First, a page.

There is a lot of existing data tying board diversity to better company performance, but most of it focuses on companies that are already public. This misses the bigger, and potentially much more impactful opportunity for startups and growth stage tech companies: to build a diverse board now, not later.
For the first four or so years of a company’s life, boards are dominated by investors who, given the ratios in venture capital, are predominantly white males with backgrounds in finance or tech. Yet during that time, the Founder/CEO’s biggest challenges are both deeply operational (who and how to recruit; what to spend for customer acquisition) and deeply strategic (how to create a lasting brand; whether to rethink the business model). In addition, this is a period of constant change, where a Founder/CEO may be at his/her most lonely and grappling with issues he/she has likely never faced and can make or break the company.
Public-company CEOs have increasingly recognized that having a range of experience and perspectives on their boards helps them identify opportunities and anticipate challenges. Diverse points of view mean questions get raised and debated early; and a range of skill sets and functional experience help them stay agile and adapt to change.
Diverse thought adds value to a startup; adding independent board members is a step toward diversity and can dramatically enhance the effectiveness of your board.
If they benefit from having other “operators” on their board, earlier-stage CEOs should benefit even more from board members with category expertise, recruiting experience, partner development and/or marketing chops. Just as importantly, diverse perspectives in the room should lead to better decisions at a time when data is mixed, or missing altogether, and every decision has ramifications and risk.
While stopping to add independent board members now as opposed to later may seem too time-consuming, the return-on-time-invested is huge.
Here‘s how to do it:
Examine the functional expertise or skill sets you lack that are critical to your company’s long-term success. Public companies have scrambled recently to add “digital board members” to help them compete with digital players and adapt to shifts in consumer behavior. Don’t make the mistake they did and wait too long to bring in someone who knows what you don’t. If you have a consumer-facing company and you are not a marketer yourself, consider adding one to your board. If logistics are going to be important to your business, find someone who’s already scaled a logistics operation. If you are not an engineer by training, adding a CTO or product exec will complement your skills –- and potentially give you access to a level of engineering talent you can’t hire full time. Not only will these people be valuable sounding boards and advisors, they will be huge assets when you begin recruiting a more specialized team.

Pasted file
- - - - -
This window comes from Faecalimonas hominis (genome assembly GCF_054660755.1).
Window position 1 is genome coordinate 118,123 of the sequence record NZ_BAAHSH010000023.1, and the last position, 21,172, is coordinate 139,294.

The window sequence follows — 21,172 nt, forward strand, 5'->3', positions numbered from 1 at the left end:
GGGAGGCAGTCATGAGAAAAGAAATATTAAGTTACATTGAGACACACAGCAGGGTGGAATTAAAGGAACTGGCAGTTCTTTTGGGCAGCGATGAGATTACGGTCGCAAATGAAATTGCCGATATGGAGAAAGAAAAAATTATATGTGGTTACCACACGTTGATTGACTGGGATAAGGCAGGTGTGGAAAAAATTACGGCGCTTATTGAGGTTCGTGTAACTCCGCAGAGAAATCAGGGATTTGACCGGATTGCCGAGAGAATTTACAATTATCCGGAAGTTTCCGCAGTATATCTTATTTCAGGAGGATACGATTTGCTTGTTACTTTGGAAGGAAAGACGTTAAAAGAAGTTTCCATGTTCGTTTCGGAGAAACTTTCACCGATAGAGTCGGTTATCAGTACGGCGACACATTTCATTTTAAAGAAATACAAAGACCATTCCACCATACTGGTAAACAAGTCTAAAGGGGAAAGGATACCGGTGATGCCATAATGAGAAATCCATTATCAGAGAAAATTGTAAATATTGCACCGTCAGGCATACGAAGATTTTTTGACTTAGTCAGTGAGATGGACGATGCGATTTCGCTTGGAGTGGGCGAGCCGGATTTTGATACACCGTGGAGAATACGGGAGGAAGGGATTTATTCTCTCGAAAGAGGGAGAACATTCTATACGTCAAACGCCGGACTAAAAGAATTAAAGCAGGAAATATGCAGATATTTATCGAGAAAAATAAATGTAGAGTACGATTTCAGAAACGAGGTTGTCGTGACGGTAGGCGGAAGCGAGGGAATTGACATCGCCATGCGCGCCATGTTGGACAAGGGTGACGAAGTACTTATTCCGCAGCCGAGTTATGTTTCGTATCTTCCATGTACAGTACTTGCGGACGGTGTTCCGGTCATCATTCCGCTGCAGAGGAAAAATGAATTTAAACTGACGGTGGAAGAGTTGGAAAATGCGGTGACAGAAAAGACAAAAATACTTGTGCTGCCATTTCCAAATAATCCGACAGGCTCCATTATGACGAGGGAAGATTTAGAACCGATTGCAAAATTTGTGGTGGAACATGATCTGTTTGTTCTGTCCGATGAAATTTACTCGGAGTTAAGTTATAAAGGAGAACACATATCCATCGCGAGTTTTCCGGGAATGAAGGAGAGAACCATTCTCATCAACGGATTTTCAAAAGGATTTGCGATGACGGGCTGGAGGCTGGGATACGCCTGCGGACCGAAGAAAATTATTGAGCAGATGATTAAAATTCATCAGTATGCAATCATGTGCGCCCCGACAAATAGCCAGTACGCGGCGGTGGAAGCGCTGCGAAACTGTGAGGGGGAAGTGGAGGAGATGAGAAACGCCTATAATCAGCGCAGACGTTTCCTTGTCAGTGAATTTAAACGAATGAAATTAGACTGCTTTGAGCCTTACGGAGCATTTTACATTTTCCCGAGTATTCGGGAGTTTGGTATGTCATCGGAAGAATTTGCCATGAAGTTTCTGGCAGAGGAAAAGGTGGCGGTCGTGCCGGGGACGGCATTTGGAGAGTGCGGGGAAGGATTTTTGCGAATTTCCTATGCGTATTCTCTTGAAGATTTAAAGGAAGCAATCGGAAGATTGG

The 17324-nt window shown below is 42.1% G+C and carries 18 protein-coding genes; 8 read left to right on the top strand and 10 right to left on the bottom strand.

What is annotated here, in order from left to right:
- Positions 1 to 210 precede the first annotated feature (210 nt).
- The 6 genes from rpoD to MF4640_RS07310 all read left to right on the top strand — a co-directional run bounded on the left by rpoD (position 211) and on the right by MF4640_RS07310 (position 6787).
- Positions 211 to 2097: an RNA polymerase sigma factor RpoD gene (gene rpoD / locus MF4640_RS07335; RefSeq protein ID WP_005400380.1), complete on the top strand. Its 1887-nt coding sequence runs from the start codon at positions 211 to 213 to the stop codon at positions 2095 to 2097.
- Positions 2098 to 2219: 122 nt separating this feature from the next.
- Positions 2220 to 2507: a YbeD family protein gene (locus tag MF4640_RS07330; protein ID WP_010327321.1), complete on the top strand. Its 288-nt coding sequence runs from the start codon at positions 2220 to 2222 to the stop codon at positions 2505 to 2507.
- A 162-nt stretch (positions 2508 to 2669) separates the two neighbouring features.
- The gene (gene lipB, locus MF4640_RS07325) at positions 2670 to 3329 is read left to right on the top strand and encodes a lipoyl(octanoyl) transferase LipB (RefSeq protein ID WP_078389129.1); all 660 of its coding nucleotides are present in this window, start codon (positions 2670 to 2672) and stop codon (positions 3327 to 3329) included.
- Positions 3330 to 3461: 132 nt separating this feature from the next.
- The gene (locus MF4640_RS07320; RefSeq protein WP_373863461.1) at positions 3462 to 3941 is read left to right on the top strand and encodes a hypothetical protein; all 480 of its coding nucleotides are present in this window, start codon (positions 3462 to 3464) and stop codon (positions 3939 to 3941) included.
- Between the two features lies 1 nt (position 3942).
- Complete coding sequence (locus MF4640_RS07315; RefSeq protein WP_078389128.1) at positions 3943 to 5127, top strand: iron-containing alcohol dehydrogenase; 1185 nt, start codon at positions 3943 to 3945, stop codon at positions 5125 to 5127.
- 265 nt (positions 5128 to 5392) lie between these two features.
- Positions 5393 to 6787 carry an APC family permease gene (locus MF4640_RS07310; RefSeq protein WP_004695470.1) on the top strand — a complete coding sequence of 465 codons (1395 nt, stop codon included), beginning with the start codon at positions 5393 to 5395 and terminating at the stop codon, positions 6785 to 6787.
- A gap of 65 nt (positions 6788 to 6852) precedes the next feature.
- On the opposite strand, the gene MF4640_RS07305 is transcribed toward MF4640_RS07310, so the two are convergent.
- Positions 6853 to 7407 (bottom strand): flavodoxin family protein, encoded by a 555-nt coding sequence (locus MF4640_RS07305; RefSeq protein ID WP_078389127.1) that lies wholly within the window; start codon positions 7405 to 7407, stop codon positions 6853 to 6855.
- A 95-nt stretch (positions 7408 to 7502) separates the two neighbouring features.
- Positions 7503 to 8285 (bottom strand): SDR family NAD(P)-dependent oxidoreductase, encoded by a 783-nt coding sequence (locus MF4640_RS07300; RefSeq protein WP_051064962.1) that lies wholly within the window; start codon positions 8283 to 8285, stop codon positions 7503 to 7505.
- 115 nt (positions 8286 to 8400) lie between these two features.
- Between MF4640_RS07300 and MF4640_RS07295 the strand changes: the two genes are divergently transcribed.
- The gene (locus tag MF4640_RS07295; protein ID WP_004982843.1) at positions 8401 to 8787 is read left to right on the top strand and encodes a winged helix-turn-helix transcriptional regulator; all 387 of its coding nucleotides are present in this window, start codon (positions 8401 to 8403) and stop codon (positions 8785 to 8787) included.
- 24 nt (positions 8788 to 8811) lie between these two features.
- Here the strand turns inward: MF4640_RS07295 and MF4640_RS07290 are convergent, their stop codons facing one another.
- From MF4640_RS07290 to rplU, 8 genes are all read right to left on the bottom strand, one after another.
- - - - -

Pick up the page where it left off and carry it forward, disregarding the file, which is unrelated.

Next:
Find a sitting or former CEO or founder who lives or has lived in your shoes. There is nothing like having a peer on your board who has grappled with the same issues you do, and also has a board to manage. Their ability to coach you through customer issues, empathize with a tough employee situation or help solve a resourcing challenge is unparalleled.
Look for people who have time to give, and a reputation for giving it, over a “big name.” Same deal here as with financial investors: everyone wants the big-name VC, only to find out that he is on dozens of other boards and incredibly hard to reach. So it goes with board recruits. Think about who will be conscientious and deliver for you; that’s a premium that goes far beyond a big name.
Look for women, for built-in diversity of insight. Assuming all of the above, you will get even greater benefits if the person you choose is female. First, she’ll bring a different perspective to board decisions, which means more discussion, less rush to consensus and better (fully vetted) decisions. Second, she understands the mindset of a big segment of your target user base -– the majority, in fact, if you’re in a consumer-facing business. And, she will be a resource and sounding board to shape workplace policies that will help you recruit and retain the best possible talent -– everything from family leave to opportunities for advancement. It will also signal to your employees that you are serious about diversity, starting with your own board.
Reach out to your first order contacts (investors, former employers, friends) and specifically let them know the profile(s) you seek. With the criteria above, it is quickly clear that the pool of candidates is large, and accessing them becomes easier. Look at companies whose functional execution you admire and figure out who on their management teams are responsible for it. If you are looking for skilled female founders and CEOs specifically, this list of more than 300 women entrepreneurs from our previous #ChoosePossibility post is a great place to start.
Of all the things to consider in recruiting a candidate, perhaps the least important is “former board experience.” While this is nice to have, the benefit of first-time board members is they are even more diligent, conscientious and eager to add value than those who have been around the block.
Diverse thought adds value to a startup; adding one or two independent board members is a step toward diversity and can dramatically enhance the effectiveness of your board. From director- or VP-level execs at public companies to CXO candidates from other startups, there is no shortage of qualified women and men who can help take you and your company’s performance to the next level. In the long list of things that every startup CEO has to tackle, instead of moving this to the bottom of the list, consider putting it at the top.